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The Sales Job

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While cruising the trade publications, I can’t help but notice all the ads from broker-dealers. Each one attempts to put its own slant on what it is a broker wants in order to switch firms. Some ads are old school and tout high payouts.

I’ve even seen some that pay more than 100 percent. Hmm… I wonder how they can do that. Think about the bragging rights you’ll have with your other broker friends when you tell them you have a 105 percent payout. Just don’t mention the $115 ticket charges and $10,000 a year E&O insurance.

Leading technology is another phrase I see over and over again. Beware of this phrase as well. Technology is in the eye of the beholder. Your version of great technology is going to be different from someone else’s. My father-in-law is still mesmerized by how technologically advanced the telephone answering machine is. “How the hell do they make those tapes so small?” To him, a cell phone is something only an astronaut needs.

If technology is your thing, before you sign on the dotted line, peel a few layers off the BD onion. Ask how many people work in the technology department and then talk to a few of them. You’ll know they are exaggerating a bit if you find out they include the receptionist (she turns on the computers in the morning) and the office services guy (he carries the computers to a new employee’s desk). The reality may be, the entire tech department is three geeks in a cubicle and one is going on maternity leave next month.

If a BD’s technology is important to you, it pays to be a little skeptical. Don’t just take the smooth talking recruiter’s word for it. A good friend of mine works for a BD with leading technology and his tech department can’t get his phone to forward. I’m pretty sure my father-in-law is the CIO there.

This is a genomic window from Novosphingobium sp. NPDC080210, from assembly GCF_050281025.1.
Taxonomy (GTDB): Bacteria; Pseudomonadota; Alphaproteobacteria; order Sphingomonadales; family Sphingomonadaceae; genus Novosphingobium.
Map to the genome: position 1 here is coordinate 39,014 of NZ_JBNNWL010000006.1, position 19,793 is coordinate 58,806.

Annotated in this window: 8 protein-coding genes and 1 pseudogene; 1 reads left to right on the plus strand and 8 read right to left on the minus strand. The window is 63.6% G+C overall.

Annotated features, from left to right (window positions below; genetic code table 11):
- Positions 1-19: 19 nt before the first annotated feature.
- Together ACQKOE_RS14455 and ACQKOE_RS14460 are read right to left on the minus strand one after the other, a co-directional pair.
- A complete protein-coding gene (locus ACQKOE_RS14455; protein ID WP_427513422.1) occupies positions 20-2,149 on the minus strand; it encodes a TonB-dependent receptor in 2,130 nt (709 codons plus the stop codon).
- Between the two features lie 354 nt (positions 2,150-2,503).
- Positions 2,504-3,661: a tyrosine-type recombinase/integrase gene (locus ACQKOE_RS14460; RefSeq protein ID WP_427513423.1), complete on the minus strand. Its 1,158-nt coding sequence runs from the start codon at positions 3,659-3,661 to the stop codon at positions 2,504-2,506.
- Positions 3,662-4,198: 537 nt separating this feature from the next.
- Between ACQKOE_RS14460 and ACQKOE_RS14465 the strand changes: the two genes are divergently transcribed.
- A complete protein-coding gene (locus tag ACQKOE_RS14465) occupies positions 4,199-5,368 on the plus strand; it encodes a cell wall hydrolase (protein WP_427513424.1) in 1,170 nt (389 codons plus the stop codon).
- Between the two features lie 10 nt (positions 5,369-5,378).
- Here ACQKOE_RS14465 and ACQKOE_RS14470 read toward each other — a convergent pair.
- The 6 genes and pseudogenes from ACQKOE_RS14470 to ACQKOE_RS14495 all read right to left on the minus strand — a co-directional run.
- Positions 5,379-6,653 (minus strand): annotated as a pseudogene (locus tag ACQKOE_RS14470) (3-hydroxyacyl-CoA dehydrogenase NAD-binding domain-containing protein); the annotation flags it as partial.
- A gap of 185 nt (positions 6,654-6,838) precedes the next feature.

I hate being the guy that tells you there’s no Santa Claus or Easter Bunny, but sometimes the truth is ugly. The much-coveted Broker-Dealer of the Year award is a sham… there, I said it. Now I love a good award as much as the next guy, but I think how you win the award means something too. If I tell you its very similar to the voting on American Idol, I wouldn’t be that far off. Granted, you can’t text your vote.

This award is based off of surveys that financial advisors fill out and send in to a magazine. As Johnny Carson used to say, the results sit in a hermetically sealed jar on Funk and Wagnall’s front porch until the magazine decides to reveal them in their BD of the Year issue. There are a bunch of different categories so there can be a bunch of different BDs that can say they won. If American Idol had done this, Danny Gokey could have said he won.

The award should really go to the marketing departments of the broker-dealers. They are the ones that coordinate sending the survey to the reps. Some actually fill out the info on how great they are and get the reps to send it in. Some even offer a gift to reps that send in the survey. Now c’mon, does that seem like the real deal?

So what am I saying? Well if you are in the market to change broker-dealers, don’t rely on glossy ads and don’t take anyone’s word for it. Do your own research on a BD, talk to some of their advisors and let them put you on a plane and put you up in the Ritz for a visit. As I’ve said before, changing broker dealers is like getting married. If you’re smart, you only want to do it two or three times (tops) in your life.

Gotta run. I’ve got a full day of texting my votes in for the Financial Writer of the Year Award. Wish me luck!